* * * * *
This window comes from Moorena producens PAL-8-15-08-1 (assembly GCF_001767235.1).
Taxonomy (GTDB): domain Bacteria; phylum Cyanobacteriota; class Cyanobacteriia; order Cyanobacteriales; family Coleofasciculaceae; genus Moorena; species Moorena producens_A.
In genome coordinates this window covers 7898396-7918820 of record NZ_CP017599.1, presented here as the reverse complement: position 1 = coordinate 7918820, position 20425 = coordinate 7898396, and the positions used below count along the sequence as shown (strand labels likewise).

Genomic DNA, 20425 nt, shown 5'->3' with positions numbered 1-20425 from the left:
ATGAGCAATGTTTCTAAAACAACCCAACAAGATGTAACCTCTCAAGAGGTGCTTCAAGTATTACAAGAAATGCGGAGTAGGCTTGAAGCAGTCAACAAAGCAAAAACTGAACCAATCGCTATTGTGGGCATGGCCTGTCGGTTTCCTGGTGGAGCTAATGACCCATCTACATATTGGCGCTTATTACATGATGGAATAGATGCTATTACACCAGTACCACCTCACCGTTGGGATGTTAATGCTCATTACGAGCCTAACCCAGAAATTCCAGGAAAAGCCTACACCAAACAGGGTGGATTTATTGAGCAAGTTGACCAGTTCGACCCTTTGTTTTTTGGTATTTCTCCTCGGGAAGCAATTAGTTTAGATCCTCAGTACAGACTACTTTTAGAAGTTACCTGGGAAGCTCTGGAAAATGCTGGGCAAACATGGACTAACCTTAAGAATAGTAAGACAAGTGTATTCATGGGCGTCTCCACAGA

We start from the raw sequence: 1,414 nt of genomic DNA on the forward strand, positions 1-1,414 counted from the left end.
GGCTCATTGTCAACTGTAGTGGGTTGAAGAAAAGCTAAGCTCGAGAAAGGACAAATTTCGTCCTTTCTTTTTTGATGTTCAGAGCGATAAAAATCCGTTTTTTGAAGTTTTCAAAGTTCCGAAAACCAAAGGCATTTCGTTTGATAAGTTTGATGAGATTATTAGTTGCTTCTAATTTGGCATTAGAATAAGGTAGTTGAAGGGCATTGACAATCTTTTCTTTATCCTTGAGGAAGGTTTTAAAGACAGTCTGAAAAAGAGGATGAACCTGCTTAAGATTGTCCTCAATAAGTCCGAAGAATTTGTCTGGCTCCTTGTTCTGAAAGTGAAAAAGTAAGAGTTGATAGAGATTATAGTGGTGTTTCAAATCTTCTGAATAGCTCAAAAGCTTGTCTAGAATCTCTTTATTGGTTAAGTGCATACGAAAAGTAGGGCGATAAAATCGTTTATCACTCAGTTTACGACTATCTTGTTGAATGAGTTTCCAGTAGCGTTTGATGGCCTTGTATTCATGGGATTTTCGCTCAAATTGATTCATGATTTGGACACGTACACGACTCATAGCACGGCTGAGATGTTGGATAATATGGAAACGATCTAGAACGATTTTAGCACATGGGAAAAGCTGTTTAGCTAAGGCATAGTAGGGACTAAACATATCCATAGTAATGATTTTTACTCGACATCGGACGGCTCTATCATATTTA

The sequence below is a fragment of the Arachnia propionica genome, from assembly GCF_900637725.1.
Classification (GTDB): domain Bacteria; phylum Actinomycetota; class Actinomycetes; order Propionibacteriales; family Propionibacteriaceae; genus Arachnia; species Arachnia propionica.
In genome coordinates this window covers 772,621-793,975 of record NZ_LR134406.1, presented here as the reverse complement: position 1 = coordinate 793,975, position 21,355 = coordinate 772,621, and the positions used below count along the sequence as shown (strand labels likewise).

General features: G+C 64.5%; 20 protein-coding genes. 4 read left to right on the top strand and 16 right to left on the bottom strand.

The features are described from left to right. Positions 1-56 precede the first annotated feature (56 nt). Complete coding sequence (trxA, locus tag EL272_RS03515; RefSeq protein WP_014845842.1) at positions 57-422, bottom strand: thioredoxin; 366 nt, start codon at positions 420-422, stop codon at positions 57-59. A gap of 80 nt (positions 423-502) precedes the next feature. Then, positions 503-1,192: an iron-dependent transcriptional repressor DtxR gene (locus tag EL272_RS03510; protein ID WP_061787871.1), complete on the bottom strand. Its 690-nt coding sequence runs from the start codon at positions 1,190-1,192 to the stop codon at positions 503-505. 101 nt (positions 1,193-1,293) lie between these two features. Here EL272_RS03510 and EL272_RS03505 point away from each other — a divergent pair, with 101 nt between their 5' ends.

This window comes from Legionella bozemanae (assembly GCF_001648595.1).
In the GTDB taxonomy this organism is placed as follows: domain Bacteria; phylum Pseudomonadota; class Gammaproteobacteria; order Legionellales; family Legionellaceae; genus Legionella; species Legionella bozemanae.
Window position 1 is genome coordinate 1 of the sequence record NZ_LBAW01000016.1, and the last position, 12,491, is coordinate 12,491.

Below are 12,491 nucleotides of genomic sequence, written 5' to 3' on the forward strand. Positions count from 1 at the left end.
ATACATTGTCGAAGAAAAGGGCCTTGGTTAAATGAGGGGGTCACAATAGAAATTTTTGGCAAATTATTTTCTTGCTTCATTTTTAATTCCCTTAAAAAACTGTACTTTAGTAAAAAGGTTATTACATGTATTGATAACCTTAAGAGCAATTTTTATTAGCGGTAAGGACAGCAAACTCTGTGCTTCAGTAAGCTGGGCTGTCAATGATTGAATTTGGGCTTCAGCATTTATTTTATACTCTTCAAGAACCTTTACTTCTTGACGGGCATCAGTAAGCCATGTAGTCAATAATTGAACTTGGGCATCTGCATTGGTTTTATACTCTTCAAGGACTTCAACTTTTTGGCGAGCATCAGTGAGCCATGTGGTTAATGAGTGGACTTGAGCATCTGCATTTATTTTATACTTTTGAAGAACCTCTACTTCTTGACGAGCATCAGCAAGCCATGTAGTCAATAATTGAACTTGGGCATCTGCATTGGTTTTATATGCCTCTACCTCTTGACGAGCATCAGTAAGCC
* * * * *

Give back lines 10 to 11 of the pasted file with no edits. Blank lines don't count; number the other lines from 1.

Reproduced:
In genome coordinates this window covers 772,621-793,975 of record NZ_LR134406.1, presented here as the reverse complement: position 1 = coordinate 793,975, position 21,355 = coordinate 772,621, and the positions used below count along the sequence as shown (strand labels likewise).

General features: G+C 64.5%; 20 protein-coding genes. 4 read left to right on the top strand and 16 right to left on the bottom strand.